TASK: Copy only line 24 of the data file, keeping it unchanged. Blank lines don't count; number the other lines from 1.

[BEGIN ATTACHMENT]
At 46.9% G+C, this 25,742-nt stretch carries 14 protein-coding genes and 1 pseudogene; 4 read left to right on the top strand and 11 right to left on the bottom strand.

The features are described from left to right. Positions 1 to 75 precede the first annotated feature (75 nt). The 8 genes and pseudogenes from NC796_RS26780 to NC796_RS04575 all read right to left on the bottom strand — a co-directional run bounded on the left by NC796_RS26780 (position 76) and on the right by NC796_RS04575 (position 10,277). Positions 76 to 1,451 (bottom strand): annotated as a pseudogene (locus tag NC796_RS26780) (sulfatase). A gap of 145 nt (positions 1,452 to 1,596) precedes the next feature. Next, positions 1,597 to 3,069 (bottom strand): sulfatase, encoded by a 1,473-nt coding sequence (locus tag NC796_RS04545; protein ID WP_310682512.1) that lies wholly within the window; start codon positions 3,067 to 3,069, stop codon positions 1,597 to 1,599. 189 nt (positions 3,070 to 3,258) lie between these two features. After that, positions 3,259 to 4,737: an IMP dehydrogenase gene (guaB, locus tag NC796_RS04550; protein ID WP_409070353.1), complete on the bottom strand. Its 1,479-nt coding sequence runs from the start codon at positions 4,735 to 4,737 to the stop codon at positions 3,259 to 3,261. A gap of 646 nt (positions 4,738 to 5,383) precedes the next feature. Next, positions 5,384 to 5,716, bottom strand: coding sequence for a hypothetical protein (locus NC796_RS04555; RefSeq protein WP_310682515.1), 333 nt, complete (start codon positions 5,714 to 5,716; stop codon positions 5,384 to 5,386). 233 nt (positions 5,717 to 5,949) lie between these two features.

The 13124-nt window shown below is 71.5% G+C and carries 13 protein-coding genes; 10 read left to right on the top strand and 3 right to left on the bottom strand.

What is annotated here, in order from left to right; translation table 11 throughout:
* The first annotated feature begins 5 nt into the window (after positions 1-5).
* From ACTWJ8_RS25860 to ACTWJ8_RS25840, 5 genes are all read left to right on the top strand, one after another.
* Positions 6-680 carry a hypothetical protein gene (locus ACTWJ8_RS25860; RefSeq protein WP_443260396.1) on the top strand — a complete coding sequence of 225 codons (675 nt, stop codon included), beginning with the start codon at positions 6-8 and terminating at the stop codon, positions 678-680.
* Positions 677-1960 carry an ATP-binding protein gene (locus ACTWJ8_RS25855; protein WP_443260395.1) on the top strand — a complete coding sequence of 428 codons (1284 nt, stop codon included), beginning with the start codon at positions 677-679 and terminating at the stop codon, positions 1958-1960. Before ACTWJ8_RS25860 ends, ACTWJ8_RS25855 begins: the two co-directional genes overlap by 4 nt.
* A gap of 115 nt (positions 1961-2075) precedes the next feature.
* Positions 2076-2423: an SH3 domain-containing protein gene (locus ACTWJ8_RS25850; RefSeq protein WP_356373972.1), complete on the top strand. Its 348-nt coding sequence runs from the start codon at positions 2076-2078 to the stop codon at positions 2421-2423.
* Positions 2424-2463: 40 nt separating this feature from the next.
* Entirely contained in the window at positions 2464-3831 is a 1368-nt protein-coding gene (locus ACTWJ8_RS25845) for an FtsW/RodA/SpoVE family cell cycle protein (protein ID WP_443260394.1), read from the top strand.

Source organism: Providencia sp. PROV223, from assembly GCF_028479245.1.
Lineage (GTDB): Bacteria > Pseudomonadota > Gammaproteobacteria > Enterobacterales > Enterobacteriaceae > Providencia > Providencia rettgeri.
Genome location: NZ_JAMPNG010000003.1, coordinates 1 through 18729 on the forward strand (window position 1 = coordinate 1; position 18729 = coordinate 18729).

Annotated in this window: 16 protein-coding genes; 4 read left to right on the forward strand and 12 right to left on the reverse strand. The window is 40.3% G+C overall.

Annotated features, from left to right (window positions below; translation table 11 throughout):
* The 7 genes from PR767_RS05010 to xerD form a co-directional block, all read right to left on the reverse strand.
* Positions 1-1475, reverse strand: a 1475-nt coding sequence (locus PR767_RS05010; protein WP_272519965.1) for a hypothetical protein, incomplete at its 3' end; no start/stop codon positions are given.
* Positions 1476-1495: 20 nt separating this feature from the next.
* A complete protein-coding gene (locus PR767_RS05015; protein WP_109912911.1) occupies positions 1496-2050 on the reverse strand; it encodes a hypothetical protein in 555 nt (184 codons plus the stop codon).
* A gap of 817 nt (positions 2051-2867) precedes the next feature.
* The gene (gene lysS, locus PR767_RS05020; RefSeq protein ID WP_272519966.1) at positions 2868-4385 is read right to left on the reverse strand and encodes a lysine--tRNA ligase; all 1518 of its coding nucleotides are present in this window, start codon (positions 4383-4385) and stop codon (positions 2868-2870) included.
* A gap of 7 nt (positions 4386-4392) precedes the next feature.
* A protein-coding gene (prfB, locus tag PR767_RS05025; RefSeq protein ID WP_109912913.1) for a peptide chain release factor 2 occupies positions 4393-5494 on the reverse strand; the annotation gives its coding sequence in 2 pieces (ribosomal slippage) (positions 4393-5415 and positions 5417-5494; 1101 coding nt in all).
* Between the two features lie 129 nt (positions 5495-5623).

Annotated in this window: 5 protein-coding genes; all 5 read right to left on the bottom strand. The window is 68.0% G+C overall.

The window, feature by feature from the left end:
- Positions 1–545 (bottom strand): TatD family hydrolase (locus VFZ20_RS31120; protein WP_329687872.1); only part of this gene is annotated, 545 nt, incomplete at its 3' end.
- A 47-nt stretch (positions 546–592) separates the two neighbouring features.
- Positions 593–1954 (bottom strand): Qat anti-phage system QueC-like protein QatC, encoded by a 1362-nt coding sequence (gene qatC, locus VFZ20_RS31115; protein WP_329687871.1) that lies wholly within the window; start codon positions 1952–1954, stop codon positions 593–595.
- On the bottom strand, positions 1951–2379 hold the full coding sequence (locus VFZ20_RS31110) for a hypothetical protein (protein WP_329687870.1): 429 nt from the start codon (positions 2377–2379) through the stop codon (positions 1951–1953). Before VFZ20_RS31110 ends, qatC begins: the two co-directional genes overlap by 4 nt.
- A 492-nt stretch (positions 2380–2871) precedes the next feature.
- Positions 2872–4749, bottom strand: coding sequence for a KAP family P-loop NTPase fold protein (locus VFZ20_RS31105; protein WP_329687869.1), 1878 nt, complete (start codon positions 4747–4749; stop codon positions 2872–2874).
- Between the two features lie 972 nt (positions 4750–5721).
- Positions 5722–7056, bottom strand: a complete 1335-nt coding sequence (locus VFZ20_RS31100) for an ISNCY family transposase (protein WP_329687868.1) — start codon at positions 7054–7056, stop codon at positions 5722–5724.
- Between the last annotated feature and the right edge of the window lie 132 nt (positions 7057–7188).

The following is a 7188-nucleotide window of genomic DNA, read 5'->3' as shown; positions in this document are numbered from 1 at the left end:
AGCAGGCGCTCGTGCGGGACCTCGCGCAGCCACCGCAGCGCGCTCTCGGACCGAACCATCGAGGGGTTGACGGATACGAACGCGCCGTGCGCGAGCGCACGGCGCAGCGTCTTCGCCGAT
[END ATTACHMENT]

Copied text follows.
* A gap of 7 nt (positions 4386-4392) precedes the next feature.